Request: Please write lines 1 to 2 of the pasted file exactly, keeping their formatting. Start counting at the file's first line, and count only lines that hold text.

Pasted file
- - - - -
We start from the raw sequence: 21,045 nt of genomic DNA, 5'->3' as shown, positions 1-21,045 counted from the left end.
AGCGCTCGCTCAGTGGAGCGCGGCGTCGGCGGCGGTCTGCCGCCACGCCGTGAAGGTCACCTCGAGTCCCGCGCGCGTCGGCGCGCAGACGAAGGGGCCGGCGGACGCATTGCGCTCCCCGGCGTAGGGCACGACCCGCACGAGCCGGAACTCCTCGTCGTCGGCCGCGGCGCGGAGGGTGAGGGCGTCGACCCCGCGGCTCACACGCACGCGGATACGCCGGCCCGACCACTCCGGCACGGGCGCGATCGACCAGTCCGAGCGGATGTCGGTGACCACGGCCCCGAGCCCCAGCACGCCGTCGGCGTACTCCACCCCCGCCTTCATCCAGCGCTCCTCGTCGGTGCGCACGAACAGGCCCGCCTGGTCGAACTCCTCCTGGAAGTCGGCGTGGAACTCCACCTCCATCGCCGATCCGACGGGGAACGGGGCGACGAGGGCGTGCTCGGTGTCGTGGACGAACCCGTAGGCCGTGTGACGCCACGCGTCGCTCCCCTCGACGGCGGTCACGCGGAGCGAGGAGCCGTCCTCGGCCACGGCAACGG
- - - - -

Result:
We start from the raw sequence: 21,045 nt of genomic DNA, 5'->3' as shown, positions 1-21,045 counted from the left end.
AGCGCTCGCTCAGTGGAGCGCGGCGTCGGCGGCGGTCTGCCGCCACGCCGTGAAGGTCACCTCGAGTCCCGCGCGCGTCGGCGCGCAGACGAAGGGGCCGGCGGACGCATTGCGCTCCCCGGCGTAGGGCACGACCCGCACGAGCCGGAACTCCTCGTCGTCGGCCGCGGCGCGGAGGGTGAGGGCGTCGACCCCGCGGCTCACACGCACGCGGATACGCCGGCCCGACCACTCCGGCACGGGCGCGATCGACCAGTCCGAGCGGATGTCGGTGACCACGGCCCCGAGCCCCAGCACGCCGTCGGCGTACTCCACCCCCGCCTTCATCCAGCGCTCCTCGTCGGTGCGCACGAACAGGCCCGCCTGGTCGAACTCCTCCTGGAAGTCGGCGTGGAACTCCACCTCCATCGCCGATCCGACGGGGAACGGGGCGACGAGGGCGTGCTCGGTGTCGTGGACGAACCCGTAGGCCGTGTGACGCCACGCGTCGCTCCCCTCGACGGCGGTCACGCGGAGCGAGGAGCCGTCCTCGGCCACGGCAACGG